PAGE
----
Even my “customer”, at least, the one I knew about, because they were paying for the project, was situated in a different country and spoke a different language. Although their English was way better than any knowledge I have of a second language I quickly discovered why most communication was via email or IM instead of vocally.

Project Isolation

Being an enterprise scale organisation the work was all about projects, and who was sponsoring how many “resources”. Nowhere was this more apparent than the Scrum Board with its project-oriented swim-lanes. Each swim-lane had the names of the team members assigned to that project, and as the stand-up proceeded it walked down the board a project at a time with each member of the sub-team providing an update.

It was fairly apparent right from the moment I started, just by reading the body language of the team members, that there was often little real interest in what the rest of the team was doing. Those that did, cut across projects to some degree because they tended to nurse the build system, deployments and monitoring. A couple of team members never attended our stand-up because they already attended a different one that encompassed their project.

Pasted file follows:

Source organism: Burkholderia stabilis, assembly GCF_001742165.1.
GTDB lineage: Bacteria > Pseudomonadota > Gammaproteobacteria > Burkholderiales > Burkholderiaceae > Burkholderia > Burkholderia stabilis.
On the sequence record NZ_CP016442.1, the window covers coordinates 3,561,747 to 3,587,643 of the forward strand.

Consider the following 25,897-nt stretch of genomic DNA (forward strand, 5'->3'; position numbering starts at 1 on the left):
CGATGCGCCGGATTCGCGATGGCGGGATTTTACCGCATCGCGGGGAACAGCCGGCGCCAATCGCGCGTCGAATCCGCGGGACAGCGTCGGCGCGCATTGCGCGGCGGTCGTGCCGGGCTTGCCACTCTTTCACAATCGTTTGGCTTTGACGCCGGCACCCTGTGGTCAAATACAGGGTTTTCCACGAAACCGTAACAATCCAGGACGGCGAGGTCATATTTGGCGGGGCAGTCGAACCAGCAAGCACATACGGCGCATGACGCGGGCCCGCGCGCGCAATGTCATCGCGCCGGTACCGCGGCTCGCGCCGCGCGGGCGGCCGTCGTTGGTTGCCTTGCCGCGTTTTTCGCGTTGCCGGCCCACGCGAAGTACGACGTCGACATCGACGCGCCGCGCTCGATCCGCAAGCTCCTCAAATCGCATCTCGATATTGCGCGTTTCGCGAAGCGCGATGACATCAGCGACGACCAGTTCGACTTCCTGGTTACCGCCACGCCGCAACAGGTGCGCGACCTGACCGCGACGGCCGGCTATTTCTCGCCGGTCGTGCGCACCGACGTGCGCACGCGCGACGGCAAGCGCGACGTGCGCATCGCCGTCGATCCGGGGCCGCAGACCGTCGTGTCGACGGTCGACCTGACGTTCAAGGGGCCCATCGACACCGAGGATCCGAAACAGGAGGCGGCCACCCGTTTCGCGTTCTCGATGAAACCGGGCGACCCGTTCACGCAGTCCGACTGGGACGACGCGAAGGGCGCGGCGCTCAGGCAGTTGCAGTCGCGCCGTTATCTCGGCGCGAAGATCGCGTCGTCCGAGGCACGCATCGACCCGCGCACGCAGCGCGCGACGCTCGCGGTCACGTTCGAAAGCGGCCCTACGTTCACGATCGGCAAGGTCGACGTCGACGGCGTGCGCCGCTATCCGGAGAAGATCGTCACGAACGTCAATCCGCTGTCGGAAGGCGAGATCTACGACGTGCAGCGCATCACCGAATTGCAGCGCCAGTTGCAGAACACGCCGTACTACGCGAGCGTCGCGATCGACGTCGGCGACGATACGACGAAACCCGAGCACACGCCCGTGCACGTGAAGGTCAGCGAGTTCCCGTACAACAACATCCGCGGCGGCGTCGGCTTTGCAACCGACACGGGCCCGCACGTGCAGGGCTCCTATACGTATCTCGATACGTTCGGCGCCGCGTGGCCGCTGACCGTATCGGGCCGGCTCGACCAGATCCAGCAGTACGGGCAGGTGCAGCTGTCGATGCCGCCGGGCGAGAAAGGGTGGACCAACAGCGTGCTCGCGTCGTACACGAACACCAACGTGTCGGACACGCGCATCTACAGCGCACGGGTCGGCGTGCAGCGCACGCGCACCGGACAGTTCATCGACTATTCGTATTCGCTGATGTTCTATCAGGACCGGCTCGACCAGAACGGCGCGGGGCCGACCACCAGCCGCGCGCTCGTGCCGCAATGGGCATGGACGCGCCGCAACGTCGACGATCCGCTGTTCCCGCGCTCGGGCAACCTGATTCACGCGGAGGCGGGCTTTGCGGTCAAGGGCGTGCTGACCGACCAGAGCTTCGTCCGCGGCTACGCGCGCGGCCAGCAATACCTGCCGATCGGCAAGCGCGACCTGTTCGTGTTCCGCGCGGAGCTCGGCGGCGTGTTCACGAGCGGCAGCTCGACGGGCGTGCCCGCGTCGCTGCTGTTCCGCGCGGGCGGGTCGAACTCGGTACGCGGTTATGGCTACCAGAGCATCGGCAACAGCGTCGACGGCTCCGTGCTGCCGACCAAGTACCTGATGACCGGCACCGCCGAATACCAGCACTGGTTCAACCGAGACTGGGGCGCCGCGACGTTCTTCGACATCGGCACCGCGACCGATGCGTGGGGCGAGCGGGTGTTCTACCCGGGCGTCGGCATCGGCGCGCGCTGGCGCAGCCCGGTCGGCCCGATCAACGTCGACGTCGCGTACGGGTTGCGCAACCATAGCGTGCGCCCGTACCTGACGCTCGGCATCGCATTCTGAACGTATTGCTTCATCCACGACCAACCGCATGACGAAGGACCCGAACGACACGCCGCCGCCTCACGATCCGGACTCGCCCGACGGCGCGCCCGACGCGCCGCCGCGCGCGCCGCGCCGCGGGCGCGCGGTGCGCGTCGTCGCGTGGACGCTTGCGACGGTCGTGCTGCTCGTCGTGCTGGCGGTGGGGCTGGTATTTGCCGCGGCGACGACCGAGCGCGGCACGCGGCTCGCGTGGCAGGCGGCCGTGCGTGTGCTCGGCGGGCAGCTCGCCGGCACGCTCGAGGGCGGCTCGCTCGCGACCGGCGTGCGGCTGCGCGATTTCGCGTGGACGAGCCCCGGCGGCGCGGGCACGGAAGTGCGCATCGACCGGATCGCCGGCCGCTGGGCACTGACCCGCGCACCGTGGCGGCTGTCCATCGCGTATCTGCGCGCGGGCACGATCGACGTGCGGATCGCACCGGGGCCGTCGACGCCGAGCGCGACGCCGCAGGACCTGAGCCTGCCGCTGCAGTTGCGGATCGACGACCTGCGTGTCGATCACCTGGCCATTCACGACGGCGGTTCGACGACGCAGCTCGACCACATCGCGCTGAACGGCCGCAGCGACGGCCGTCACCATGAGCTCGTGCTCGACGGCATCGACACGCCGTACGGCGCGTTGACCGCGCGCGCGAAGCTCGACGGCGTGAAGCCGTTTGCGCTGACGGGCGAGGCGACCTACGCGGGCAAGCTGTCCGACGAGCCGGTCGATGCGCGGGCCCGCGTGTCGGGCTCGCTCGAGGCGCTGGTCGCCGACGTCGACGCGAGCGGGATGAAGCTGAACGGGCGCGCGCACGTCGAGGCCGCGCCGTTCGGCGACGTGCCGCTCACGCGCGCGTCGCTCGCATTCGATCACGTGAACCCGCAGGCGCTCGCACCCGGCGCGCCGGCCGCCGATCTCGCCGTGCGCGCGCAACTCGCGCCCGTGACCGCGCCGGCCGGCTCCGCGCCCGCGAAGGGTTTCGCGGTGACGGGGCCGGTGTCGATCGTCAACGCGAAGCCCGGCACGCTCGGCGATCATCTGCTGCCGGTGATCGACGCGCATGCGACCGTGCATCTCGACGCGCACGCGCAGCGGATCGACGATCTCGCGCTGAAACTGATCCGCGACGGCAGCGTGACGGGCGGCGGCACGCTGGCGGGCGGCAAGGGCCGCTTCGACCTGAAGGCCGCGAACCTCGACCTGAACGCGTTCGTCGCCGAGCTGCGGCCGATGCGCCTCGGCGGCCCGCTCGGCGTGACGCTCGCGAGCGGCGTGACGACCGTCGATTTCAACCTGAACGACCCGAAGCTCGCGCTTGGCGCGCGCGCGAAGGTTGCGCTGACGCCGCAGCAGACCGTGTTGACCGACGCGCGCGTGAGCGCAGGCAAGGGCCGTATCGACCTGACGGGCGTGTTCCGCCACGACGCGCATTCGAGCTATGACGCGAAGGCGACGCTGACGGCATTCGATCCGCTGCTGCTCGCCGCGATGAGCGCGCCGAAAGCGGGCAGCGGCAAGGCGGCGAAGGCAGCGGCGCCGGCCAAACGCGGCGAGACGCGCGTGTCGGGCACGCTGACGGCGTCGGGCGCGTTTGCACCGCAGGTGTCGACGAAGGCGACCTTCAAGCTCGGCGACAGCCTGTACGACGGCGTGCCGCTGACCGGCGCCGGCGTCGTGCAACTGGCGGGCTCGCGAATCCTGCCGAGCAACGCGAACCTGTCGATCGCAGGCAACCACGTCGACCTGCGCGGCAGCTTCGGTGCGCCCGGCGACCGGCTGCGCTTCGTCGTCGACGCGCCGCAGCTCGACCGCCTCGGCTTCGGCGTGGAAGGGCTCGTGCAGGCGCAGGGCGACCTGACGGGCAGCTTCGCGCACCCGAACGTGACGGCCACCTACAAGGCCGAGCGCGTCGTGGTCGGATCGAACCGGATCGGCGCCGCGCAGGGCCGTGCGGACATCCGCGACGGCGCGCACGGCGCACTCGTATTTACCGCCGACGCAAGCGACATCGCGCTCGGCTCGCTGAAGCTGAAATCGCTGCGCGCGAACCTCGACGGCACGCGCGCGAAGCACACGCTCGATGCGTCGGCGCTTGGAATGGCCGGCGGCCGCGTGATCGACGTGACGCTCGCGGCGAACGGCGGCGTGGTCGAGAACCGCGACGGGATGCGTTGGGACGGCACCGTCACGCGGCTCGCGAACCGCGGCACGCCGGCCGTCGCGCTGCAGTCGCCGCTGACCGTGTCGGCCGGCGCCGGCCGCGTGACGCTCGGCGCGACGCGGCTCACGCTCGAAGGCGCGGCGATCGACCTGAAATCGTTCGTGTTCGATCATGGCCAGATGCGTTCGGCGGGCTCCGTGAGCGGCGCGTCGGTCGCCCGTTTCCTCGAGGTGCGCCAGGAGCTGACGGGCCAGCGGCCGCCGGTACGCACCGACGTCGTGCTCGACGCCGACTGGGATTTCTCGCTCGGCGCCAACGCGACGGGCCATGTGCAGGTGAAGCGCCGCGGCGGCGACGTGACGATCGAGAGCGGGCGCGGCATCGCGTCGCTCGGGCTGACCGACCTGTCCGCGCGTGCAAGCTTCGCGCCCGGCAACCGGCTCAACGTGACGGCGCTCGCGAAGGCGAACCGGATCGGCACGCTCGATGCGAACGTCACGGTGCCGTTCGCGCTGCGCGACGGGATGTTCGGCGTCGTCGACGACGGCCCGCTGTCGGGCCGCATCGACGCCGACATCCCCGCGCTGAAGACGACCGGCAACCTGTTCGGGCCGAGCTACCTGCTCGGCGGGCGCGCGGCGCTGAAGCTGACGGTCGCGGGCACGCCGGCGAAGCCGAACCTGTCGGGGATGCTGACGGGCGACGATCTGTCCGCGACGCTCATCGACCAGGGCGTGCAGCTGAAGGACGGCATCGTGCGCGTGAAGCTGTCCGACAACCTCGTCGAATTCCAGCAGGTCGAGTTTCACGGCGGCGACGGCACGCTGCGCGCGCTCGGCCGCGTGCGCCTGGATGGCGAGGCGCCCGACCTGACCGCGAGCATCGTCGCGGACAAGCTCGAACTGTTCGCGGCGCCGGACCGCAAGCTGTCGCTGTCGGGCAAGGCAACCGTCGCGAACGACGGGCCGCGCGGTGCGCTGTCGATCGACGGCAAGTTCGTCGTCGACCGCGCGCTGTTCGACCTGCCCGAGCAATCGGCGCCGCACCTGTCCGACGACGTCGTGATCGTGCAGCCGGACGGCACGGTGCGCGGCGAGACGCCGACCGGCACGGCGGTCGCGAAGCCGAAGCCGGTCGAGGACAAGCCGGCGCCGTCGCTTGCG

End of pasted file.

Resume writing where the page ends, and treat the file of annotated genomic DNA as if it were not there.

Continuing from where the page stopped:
To be fair some of the apathy at the stand-up was almost certainly down to its excessive length. And with little reason for attending except to provide a status update for the managers it’s no surprise those mostly on the periphery zoned out. Sometimes the only common goal of the team seemed to be to not break the system.

Code Isolation

During my short stint I effectively had one feature to work on. There were a couple of other minor tweaks to begin with but ultimately my project was one feature (nay, user story) and it took 5 months to deliver. That one feature involved making a change in an area of the codebase that nobody else knew except one of the tech leads who I soon discovered was leaving. In fact, taking away his days off after the announcement of his departure, I effectively had 3 days for any handover.